Green and Sustainable Chemistry

The activities of this theme are concerned with research into the processing of, and extraction of chemicals from, biomass and the development of synthetic routes to organic and inorganic chemicals and materials starting from renewable resources whilst avoiding the use of endangered elements and feedstocks. A particular focus is on the use of waste biomass and/or carbon dioxide as sustainable feedstocks. The group uses key enabling technologies, including catalysis, flow chemistry, and microwave heating to develop energy, mass and time efficient processes. Specific research areas include: green and sustainable solvents; microwave enhanced biomass processing; CO2 utilisation; development and applications of bio-derived mesoporous carbons; and synthesis of sustainable polymers.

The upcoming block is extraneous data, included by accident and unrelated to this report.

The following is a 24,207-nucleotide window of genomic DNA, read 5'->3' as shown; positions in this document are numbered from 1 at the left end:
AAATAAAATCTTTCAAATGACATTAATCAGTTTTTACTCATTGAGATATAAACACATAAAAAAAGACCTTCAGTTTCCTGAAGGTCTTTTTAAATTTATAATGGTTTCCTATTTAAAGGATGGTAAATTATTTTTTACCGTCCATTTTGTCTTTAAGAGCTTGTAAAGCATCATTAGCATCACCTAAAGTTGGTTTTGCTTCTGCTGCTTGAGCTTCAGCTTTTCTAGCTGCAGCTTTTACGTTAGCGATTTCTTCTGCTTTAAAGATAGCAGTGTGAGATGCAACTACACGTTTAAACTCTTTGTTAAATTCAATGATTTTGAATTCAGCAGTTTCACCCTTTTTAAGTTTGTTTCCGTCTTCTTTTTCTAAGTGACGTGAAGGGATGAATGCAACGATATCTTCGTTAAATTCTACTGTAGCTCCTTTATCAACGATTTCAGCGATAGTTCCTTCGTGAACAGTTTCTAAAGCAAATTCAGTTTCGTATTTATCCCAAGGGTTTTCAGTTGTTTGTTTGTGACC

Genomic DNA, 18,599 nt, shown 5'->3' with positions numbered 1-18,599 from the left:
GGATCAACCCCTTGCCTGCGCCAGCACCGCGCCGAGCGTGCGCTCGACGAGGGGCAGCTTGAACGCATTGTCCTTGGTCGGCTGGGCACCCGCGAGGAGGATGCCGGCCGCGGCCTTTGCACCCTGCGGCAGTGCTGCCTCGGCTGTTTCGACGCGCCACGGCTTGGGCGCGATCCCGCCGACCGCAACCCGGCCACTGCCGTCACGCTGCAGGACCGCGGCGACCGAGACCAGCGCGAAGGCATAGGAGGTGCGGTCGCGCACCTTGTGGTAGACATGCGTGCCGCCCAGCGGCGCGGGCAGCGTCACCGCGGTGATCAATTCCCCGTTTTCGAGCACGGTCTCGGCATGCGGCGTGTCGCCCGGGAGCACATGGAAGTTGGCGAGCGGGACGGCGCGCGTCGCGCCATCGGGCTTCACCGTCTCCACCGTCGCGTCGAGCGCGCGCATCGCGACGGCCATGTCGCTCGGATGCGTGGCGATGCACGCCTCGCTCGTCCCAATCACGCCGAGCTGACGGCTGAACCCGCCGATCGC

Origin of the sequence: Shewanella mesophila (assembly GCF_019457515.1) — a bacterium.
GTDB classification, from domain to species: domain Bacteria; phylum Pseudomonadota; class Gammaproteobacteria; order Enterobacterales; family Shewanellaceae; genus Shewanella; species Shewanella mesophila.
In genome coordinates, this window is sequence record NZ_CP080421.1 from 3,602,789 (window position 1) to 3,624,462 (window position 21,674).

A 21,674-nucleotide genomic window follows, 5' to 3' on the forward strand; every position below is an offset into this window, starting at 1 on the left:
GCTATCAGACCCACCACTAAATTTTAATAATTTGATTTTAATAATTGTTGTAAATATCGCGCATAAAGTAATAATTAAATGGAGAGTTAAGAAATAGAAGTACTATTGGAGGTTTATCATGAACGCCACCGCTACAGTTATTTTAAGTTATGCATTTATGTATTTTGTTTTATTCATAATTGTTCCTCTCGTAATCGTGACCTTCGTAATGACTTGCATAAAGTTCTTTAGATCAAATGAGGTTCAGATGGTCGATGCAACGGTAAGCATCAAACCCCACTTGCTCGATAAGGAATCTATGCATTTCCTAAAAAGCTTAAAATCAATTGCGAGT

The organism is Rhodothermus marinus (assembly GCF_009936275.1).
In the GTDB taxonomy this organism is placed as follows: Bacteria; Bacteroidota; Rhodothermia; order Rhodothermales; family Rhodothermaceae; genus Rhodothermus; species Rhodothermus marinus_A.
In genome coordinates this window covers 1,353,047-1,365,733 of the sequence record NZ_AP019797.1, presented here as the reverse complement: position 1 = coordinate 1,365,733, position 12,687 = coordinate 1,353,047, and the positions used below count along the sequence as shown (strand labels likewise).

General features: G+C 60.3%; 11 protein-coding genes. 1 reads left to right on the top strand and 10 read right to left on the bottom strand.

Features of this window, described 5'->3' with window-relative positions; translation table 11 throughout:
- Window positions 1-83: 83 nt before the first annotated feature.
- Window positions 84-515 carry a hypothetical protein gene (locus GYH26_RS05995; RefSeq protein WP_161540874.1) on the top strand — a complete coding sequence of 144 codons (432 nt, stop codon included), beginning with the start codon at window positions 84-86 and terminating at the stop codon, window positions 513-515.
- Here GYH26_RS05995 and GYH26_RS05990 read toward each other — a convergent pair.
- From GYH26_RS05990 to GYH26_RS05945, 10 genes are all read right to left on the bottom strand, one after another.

The Green Chemistry Centre of Excellence (GCCE) and their Biorenewables Development Centre provides this group with a proven pipeline for the translation of fundamental research in green chemistry into sustainable commercial products.


  • Vitaliy Budarin - Microwave chemistry and material science
  • James Clark - Green chemistry
  • Tom Farmer - Green chemistry; bio-based chemicals and materials; clean synthetic methods
  • Pratibha Gai - Surface science; Catalysis; Nanomaterials; Atomic processes; Electron microscopy developments
  • Gideon Grogan - Structure, function and application of novel biocatalysts
  • Duncan Macquarrie - Heterogeneous catalysis; Green chemistry: development and applications of novel organic-inorganic hybrid materials
  • Avtar Matharu - Green and Sustainable Chemistry: biobased chemicals, processes and materials
  • Michael North - Green organic chemistry
  • Alison Parkin - Electrochemical insights into redox-active metalloproteins, bacterial metabolism and catalysis
  • Anne Routledge - Bio-organic chemistry
  • Seishi Shimizu - Solvents, solvation, and solubility; Statistical thermodynamics of biomolecules, drugs, and food
  • Moray Stark - Chemical kinetics, lubricant degradation and atmospheric chemistry